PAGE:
Tin Pan Alley 1905

Series: Places in music (3)

Musicologist Georg Rudiger introduces some of the places that are important for certain works performed in Klosters. Today: “Tin Pan Alley” in New York, the birthplace of the “Great American Songbook”.

You won’t find “Tin Pan Alley” on the map of Manhattan. Nevertheless, this street has written music history. From the beginning of the 20th century, this was the centre of the American music industry. Here, on 28th Street between 5th Avenue and Broadway, music publishers were congregated at a time when radio and sound film were not yet popular or even invented. The music publishers had not only employed composers who delivered one song after another as if on an assembly line. Most important were the pianists, the so-called song pluggers, who brought the notes to life and were able to give their thoughts on whether a song had what it took to be a hit or not. Many of the hits created here were included in the “Great American Songbook”, from which Thomas Hampson and the Janoska Ensemble chose some particularly beautiful songs for Klosters. Music journalist Monroe Rosenfeld was reminded of the clattering of tin pans by the tinkling on the piano in the publishing buildings – which is how Tin Pan Alley got its unusual name.

George Gershwin came to Tin Pan Alley in 1914 at the age of 16 and was employed by the publisher Jerome H. Remick. “As a song plugger, he had to sit at the piano for eight to ten hours a day to play and sing the pieces entrusted to him, to sell the ‘merchandise’,” reports Wolfram Schwinger in his biography of Gershwin. Sometimes Gershwin even sneaked a song of his own into the music programme he was to play. His first song “When You Want ‘Em You Can’t Get ‘Em” appeared in print in 1916. However, Gershwin was not only an excellent pianist and soon also a remarkable composer, but had an unmistakable sense of musical quality even as a teenager. He was particularly impressed by Jerome Kern, who had great success with his show “The Girl from Utah” in 1914. “I adored Kern’s work. I studied every one of his songs. I paid tribute to him by imitating him,” wrote Gershwin. But Irvin Berlin, who like Gershwin was the son of Jewish immigrants from Russia, also inspired him. “His colourful melodic richness never ceases to amaze all of us who compose songs. Irving Berlin is America’s Franz Schubert.” Songs by these three composers and others such as Cole Porter, Kurt Weill and Harold Arlen can be heard at the “Blue Skies” concert with Thomas Hampson and the Janoska Ensemble on Swiss National Day.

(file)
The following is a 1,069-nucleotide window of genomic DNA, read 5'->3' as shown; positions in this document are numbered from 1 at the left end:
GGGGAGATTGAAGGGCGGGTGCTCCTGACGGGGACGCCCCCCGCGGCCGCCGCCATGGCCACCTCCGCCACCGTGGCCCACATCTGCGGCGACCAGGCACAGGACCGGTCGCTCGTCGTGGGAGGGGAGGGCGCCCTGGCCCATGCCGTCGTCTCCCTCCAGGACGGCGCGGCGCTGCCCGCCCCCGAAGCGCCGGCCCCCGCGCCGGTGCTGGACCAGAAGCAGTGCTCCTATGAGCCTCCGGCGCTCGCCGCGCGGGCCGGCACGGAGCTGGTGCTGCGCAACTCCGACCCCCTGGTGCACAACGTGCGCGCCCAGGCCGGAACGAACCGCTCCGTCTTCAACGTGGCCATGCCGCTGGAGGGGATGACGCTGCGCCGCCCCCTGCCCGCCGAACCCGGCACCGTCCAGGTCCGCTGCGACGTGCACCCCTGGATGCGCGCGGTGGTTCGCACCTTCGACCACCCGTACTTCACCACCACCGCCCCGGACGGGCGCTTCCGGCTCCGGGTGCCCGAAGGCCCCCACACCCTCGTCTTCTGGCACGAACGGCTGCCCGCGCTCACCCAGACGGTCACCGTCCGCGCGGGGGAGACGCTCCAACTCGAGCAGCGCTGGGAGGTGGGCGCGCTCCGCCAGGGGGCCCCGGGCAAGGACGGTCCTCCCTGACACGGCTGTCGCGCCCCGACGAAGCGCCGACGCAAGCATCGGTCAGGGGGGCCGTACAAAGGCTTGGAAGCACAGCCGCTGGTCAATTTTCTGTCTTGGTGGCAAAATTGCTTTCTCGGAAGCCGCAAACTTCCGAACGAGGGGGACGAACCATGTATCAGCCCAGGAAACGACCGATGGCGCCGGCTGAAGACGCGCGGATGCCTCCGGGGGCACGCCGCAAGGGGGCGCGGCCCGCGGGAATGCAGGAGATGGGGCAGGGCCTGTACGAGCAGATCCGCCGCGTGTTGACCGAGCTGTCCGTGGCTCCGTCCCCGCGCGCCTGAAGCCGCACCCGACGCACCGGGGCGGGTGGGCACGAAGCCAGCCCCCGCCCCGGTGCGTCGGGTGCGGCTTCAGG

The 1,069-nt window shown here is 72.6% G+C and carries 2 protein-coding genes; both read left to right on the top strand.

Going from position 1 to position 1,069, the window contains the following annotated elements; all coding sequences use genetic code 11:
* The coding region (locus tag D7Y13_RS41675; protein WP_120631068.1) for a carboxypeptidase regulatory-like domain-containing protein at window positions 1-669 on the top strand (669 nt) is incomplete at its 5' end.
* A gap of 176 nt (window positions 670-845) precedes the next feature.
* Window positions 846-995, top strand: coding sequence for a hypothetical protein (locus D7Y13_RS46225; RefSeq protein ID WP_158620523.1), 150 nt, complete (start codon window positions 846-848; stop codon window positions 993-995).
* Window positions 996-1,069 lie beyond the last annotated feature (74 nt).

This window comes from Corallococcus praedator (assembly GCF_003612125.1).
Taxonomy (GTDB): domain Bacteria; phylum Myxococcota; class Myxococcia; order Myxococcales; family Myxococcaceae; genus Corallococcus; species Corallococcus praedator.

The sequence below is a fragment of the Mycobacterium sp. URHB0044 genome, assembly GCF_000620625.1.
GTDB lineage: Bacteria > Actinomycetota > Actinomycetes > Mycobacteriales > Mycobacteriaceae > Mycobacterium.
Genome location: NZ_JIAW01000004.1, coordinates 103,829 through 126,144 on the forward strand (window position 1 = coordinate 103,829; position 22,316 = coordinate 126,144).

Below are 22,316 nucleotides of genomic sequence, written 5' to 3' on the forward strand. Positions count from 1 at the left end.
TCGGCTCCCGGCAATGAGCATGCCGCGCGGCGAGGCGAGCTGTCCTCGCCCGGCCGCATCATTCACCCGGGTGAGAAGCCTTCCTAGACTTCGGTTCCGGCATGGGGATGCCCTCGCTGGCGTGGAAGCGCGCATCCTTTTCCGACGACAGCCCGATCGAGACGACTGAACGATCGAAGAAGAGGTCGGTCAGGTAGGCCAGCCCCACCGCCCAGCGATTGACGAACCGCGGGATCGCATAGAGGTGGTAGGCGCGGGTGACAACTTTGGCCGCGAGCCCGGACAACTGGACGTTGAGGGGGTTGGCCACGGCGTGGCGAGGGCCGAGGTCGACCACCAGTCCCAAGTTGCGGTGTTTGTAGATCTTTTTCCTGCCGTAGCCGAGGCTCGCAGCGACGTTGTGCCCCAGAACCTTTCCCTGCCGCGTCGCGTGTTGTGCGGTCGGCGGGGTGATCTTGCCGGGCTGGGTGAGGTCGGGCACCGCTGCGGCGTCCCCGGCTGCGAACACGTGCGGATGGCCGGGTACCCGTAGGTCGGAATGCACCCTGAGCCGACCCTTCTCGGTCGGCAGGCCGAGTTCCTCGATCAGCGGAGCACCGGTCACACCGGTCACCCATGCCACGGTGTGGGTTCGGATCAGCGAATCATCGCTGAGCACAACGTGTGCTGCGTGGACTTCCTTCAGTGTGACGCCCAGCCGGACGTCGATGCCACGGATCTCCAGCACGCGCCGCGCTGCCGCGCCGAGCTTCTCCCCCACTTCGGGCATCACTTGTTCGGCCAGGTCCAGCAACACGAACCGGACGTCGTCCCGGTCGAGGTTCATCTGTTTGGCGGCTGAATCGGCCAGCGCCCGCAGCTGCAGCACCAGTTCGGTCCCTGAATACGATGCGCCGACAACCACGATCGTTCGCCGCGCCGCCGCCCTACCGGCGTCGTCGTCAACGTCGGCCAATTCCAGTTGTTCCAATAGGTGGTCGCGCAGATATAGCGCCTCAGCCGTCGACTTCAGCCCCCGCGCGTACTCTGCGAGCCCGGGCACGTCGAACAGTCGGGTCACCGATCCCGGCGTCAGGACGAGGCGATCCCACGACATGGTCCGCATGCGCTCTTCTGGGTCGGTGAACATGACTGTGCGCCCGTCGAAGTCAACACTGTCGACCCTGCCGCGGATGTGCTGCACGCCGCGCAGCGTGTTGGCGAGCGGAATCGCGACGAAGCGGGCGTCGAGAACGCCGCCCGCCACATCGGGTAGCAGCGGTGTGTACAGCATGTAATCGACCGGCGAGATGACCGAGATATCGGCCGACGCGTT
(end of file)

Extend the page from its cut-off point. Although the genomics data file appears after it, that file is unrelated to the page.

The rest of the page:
1. August 2024, 5 pm, Concert Hall, Arena Klosters

Thomas Hampson (baritone), Janoska Ensemble